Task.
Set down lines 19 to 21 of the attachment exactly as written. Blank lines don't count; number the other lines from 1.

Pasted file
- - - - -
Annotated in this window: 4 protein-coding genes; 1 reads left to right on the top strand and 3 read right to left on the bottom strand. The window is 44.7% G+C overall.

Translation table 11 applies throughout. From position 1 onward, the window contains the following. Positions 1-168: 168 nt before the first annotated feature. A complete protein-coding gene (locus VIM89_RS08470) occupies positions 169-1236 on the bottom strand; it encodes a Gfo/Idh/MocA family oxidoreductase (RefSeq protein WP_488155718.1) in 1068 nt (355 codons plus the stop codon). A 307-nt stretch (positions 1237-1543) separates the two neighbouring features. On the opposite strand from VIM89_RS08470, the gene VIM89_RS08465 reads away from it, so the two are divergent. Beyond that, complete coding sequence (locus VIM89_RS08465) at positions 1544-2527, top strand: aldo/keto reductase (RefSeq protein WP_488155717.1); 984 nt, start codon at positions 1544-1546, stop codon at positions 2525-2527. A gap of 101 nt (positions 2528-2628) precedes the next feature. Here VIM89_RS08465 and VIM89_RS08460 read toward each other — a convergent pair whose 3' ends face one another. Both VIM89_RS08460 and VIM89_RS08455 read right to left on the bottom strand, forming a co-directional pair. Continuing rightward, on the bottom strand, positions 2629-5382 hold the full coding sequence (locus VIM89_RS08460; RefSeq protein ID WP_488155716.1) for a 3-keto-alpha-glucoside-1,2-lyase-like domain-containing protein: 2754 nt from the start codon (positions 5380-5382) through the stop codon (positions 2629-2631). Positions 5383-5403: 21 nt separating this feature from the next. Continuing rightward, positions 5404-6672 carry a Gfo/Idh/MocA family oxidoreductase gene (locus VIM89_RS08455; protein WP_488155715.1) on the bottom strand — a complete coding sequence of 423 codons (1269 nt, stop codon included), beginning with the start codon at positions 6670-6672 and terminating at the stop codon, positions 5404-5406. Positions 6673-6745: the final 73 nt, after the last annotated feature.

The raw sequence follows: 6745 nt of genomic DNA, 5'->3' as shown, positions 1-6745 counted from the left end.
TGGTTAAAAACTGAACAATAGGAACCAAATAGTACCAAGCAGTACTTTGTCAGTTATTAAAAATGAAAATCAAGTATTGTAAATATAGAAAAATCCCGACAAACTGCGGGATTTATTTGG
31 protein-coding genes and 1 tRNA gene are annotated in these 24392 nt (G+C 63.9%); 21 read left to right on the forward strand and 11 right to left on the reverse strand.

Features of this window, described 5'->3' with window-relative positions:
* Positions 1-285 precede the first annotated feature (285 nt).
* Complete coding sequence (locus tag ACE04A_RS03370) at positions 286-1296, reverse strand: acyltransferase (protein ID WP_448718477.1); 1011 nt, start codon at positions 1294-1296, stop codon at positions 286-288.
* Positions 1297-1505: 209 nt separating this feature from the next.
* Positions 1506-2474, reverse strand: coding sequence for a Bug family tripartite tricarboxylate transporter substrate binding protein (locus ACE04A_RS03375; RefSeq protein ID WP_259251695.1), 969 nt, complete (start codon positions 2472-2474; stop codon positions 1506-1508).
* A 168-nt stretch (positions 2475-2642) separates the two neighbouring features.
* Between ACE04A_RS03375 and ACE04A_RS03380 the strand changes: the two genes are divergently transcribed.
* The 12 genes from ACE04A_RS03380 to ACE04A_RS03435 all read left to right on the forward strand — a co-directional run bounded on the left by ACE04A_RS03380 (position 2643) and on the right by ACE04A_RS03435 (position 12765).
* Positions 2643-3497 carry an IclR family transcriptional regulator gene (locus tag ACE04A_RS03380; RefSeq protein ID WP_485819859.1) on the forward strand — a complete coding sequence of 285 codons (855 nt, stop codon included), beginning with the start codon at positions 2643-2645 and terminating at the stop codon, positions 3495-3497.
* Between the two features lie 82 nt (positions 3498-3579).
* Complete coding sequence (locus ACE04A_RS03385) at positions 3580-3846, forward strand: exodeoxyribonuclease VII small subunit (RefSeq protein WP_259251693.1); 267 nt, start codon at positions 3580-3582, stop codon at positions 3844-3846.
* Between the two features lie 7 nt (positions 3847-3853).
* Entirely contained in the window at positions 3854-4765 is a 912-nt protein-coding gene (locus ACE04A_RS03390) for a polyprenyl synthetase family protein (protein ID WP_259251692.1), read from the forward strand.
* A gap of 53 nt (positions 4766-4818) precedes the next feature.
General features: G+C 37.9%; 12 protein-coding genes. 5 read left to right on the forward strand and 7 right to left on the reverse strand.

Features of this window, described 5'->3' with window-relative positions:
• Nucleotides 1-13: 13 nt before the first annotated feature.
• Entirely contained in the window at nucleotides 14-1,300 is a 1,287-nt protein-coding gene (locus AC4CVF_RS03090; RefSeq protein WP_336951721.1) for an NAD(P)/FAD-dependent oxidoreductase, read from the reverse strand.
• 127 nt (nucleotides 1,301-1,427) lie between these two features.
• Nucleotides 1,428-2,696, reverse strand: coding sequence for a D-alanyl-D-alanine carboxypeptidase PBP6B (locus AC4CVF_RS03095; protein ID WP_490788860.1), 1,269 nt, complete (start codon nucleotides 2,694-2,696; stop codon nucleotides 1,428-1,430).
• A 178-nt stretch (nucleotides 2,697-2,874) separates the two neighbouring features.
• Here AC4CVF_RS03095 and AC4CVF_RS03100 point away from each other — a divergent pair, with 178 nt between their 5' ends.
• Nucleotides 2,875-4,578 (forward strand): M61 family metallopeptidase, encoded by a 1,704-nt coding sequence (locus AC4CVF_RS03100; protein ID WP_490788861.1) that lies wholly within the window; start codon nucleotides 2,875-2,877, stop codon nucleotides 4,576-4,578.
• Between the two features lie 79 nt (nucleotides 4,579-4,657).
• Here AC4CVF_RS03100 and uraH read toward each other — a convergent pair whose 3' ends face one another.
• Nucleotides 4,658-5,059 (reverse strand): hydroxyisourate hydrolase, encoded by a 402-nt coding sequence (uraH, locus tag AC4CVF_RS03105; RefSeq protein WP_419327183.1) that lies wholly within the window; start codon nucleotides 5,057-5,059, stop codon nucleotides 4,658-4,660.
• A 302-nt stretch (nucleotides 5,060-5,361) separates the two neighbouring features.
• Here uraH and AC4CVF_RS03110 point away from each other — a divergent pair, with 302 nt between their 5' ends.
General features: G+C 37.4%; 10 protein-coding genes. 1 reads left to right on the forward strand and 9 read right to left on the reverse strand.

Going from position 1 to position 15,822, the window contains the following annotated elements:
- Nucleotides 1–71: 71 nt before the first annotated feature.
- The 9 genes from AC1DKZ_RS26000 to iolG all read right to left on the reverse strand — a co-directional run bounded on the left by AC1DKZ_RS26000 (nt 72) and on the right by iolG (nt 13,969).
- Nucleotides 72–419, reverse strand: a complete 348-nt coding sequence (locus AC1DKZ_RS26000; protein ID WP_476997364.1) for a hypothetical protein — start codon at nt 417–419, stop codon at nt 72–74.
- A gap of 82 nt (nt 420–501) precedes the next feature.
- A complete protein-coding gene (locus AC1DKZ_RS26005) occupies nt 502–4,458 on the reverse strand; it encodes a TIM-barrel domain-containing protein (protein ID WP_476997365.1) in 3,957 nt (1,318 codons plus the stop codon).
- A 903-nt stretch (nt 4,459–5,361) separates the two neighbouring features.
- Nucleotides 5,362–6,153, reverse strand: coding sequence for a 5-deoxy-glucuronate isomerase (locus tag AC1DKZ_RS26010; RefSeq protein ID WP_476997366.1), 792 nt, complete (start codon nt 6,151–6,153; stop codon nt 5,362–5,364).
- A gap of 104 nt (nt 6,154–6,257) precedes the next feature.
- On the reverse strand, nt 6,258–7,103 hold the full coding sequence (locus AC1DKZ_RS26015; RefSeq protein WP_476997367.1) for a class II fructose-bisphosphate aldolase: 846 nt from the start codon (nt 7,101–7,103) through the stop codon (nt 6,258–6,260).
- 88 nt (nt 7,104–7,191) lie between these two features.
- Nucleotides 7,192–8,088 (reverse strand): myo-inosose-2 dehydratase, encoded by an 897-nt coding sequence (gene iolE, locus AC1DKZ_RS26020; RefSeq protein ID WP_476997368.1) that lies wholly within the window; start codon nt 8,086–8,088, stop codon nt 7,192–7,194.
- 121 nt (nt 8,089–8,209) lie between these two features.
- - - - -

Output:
* A gap of 53 nt (positions 4766-4818) precedes the next feature.
General features: G+C 37.9%; 12 protein-coding genes. 5 read left to right on the forward strand and 7 right to left on the reverse strand.

Features of this window, described 5'->3' with window-relative positions: